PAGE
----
The contest I'm taking part in (link at the bottom of the page for the curious) asks me to make a post to the blog about what I would do with dedicated server space online. It's an interesting post for me to write, because it touches on another important question...what should a web space be to an author, and more specifically, a fiction author?
To seek the answer to that question, it's interesting to look at other authors' web pages. Stephen King's site, stephenking.com, is a full-fledged e-commerce site devoted to the commercial aspects of King's career. You can read his bio, snag a picture or two of him, view his FAQ on all sorts of subjects related to his career, search for his books by name or by keyword, view trailers of various movies based on his books, and even order a t-shirt. It seems a logical set of commercial content.
Clive Cussler, another mega-author, has roughly the same at his site, clive-cussler-books.com. It's organized a little differently, and I'm not a big fan of the floating menus he uses, but overall it follows the same pattern. Newbie N.K. Jemisin seems to be building similar content on her own site, nkjemisin.com. She's only got one book out so far, of course, so having a search option for her books by title or by keyword is rather unneeded.
More interesting is what Christopher Paolini, author of the Eragon series, did with his site, alagaesia.com. He's only got the one series, so it makes sense at this point to have his site, down to and including his domain name, devoted entirely to that work. The question that poses, of course, is what happens later in his career? Is he planning to only have the four books published and then move on to something more mundane? Or is he going to create a separate domain name for each effort? At what point does Paolini become the brand name, rather than Alagaesia or Eragon? Considering the author's age, I can't help but think that he hasn't really thought that far ahead.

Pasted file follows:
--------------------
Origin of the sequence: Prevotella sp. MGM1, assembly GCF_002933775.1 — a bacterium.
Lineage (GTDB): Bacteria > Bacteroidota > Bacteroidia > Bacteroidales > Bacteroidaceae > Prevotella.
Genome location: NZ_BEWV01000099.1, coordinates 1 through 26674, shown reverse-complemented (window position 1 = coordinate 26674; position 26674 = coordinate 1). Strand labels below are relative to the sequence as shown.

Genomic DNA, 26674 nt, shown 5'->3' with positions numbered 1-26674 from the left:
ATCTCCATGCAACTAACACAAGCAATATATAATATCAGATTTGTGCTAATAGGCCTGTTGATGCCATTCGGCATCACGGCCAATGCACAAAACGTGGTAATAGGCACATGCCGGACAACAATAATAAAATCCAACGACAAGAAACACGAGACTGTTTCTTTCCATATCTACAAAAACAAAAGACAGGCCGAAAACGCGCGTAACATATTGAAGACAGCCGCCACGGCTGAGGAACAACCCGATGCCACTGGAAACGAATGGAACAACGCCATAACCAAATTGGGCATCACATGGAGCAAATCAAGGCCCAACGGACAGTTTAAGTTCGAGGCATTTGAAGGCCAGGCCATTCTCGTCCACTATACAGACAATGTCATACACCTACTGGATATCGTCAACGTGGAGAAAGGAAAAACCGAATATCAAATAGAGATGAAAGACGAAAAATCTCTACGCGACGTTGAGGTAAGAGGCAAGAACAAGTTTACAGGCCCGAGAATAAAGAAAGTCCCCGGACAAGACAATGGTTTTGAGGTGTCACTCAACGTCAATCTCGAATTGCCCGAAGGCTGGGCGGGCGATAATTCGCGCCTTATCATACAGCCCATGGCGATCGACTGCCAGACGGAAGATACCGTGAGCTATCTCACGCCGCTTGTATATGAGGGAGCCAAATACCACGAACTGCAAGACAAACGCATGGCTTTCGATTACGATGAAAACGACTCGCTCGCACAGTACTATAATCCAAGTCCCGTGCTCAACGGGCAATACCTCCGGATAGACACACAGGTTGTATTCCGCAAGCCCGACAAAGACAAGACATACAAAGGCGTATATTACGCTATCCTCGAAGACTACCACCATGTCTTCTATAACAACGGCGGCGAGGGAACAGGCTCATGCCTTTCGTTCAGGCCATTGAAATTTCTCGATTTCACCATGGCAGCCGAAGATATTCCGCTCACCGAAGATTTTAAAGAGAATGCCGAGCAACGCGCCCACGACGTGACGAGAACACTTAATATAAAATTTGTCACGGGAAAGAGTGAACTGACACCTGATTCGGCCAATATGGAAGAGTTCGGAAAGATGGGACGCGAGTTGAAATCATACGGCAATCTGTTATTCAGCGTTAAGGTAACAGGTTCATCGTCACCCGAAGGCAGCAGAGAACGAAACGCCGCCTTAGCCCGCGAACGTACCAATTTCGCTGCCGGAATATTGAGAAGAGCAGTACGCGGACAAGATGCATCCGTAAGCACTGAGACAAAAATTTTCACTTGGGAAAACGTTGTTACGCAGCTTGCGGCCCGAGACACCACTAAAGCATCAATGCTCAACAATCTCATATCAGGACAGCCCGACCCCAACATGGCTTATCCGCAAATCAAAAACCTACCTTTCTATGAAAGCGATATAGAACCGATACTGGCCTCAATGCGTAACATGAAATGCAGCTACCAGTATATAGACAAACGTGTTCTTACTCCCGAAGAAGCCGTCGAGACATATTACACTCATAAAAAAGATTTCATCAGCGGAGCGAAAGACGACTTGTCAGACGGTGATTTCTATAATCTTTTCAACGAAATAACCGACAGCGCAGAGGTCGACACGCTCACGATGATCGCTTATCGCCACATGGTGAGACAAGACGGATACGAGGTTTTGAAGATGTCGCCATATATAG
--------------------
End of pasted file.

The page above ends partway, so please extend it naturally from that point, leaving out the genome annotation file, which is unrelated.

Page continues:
All that said, Paolini's site is the most interesting, at least insofar as what is offered. Clearly, he's very focused in on content surrounding his (only) work, but he's got a bit of creative genius tumbled up in there. At his site, you can actually download maps of his world as well as pictures, you can learn a bit of the language, and you can even download a computer game. Creative is great, especially in this case since the last book is a couple of years late...keeps the fans involved.
So...what will I do? I already have a small space hacked out of the ether, at evankoenig.com, and currently it has exactly one link...to this blog. Eventually, if and when I get the sense that anybody really cares, I see myself putting up the same information everybody else has...my bio, my pictures, even maybe a crazy t-shirt or two. From a commercial standpoint, though, what Paolini has done makes a lot of sense. I don't have the technical wizardry to program a game, but I know those who do.
And...to bring this post full-circle...if I do that sort of technical magic, a dedicated server will be important...even vital, if the game catches on. World of Warcraft, to take the extreme example, has many dedicated servers that, I presume, they own and maintain. I'm probably fairly unique among authors in that I actually do know how to maintain my own server...but why would I, when I make more money doing other things than it costs me to pay someone else to manage the server?
All things considered, then, I guess having a dedicated server is hopefully in my future.
And now, back to the regularly scheduled writing....
Word Count: 50,124
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